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Chapter

CW: Sexual assault


I panned through the assortment of pastries which we’d been granted for breakfast. Piling apple Danishes onto my plate, I found somewhere to sit down. The group had thinned out, or perhaps I was just early. I sat my breakfast and washed it down with a coffee, while the others started to filter in to eat themselves. Our first session this morning would be an opportunity for deep listening. It would be amidst training, added to the program in light of what had happened in Perth, and the dreadful culture which had developed, ultimately leading to Joel’s death. I knew in advance that this would be difficult. That was the point – to dismantle what needed to be burned all the way down. Christine was the one to speak first – facilitating, albeit loosely.


“We use euphemisms like ‘in the shade’ to refer to animals choosing to be in off-display areas, during the day when they are being exhibited to the public. Even though we think that we’re here to tell the truth, we don’t, really.”


“I’ve never told anyone this at work.” Shoulders slumped, Gerard looked down and away, before peering around the room. “I was sexually assaulted when I was at uni.”


He bowed his head, burying his face in his hands. The room was so quiet, I could hear the guests in the walk-through downstairs.


“I was nineteen.” Gerard dropped his hands, opening his eyes again. “I’d been out on the town in Auckland. I was so excited and, I had a few drinks, but I wasn’t trying to get myself drunk. The alcohol really seemed to hit me, though. I couldn’t fight, I couldn’t fight back.”


He breathed out sharply. Deep within my gut I could tell the rest of the story, something I’d been unaware of.


“Next thing I knew, the ambos had arrived. They took me to hospital. I didn’t want to involve the police or anything. Thankfully the nurses talked me around. They got me to put together all the evidence, what they’d need, apparently, and that was traumatic to do in and of itself, no matter the necessity.”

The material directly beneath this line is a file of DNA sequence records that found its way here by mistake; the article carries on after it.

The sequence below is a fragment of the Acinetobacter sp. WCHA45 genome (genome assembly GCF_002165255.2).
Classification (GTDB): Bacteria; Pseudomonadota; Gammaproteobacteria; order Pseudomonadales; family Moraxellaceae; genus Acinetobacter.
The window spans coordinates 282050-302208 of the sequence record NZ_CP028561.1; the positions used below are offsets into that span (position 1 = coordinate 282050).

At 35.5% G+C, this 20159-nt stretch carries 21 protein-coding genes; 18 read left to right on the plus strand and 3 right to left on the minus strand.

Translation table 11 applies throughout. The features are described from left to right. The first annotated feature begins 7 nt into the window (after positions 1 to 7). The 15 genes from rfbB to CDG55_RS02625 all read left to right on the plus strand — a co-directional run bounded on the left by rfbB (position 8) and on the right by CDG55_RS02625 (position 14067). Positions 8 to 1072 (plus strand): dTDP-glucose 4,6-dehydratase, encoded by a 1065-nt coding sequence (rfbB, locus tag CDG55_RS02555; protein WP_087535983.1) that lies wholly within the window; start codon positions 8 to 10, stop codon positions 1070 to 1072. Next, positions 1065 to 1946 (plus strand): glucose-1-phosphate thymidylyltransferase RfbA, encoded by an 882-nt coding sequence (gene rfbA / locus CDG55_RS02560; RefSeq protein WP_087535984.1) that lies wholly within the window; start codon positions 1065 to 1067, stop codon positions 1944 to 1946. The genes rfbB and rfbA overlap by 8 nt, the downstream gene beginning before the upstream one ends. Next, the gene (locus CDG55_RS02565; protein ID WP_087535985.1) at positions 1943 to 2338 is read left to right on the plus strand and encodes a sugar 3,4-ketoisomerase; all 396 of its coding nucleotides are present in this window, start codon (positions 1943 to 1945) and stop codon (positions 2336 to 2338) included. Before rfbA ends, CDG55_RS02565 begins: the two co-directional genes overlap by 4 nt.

I thought of Tallulah and I thought of Sloane, instinctively.


“So, did they catch the guy?”


“No, they didn’t. While it was a blessing, he didn’t leave any evidence. Even though I had my suspicions, he’d shot through. I’ve never had to see him again, and at least that’s something to be pleased about.”


Gerard offered a stoic smile.


“I’m not saying that I know what it’s like to be a woman in this industry, but I do know a few things from personal experience. I know the shame of it, the way that it sticks with you.”


I felt a shiver over my being. Yet, I knew listening was the right, and best, thing to do. My chest felt tight, all the way to when we broke for morning tea. I noticed Sam wasn’t there, only to be informed that he’d ducked out once the session had finished, to film a segment for Taronga’s documentary. It felt not quite right, but I knew he’d held off for as long as he could. Reuben sidled up next to me.


“Have you ever thought about it?”


“Oh, I’m sure there will be news cameras there on the day we open, but I don’t think I’m cut out to be a TV star.”


We returned for the next session. I kept thinking about Gerard, but I didn’t know what I would say to him if we even did get the chance to speak to each other. We would be listening to a presentation about mixed-species exhibits.


“It’s pretty straightforward when it comes to savannah habitats.”


A chorus of nods went around the room. Most zoos across the region which housed both giraffes and zebras incorporated the species into the same enclosure in some way.


“Usually, there isn’t any danger in these combinations, but some more novel mixings of species can be reckless.”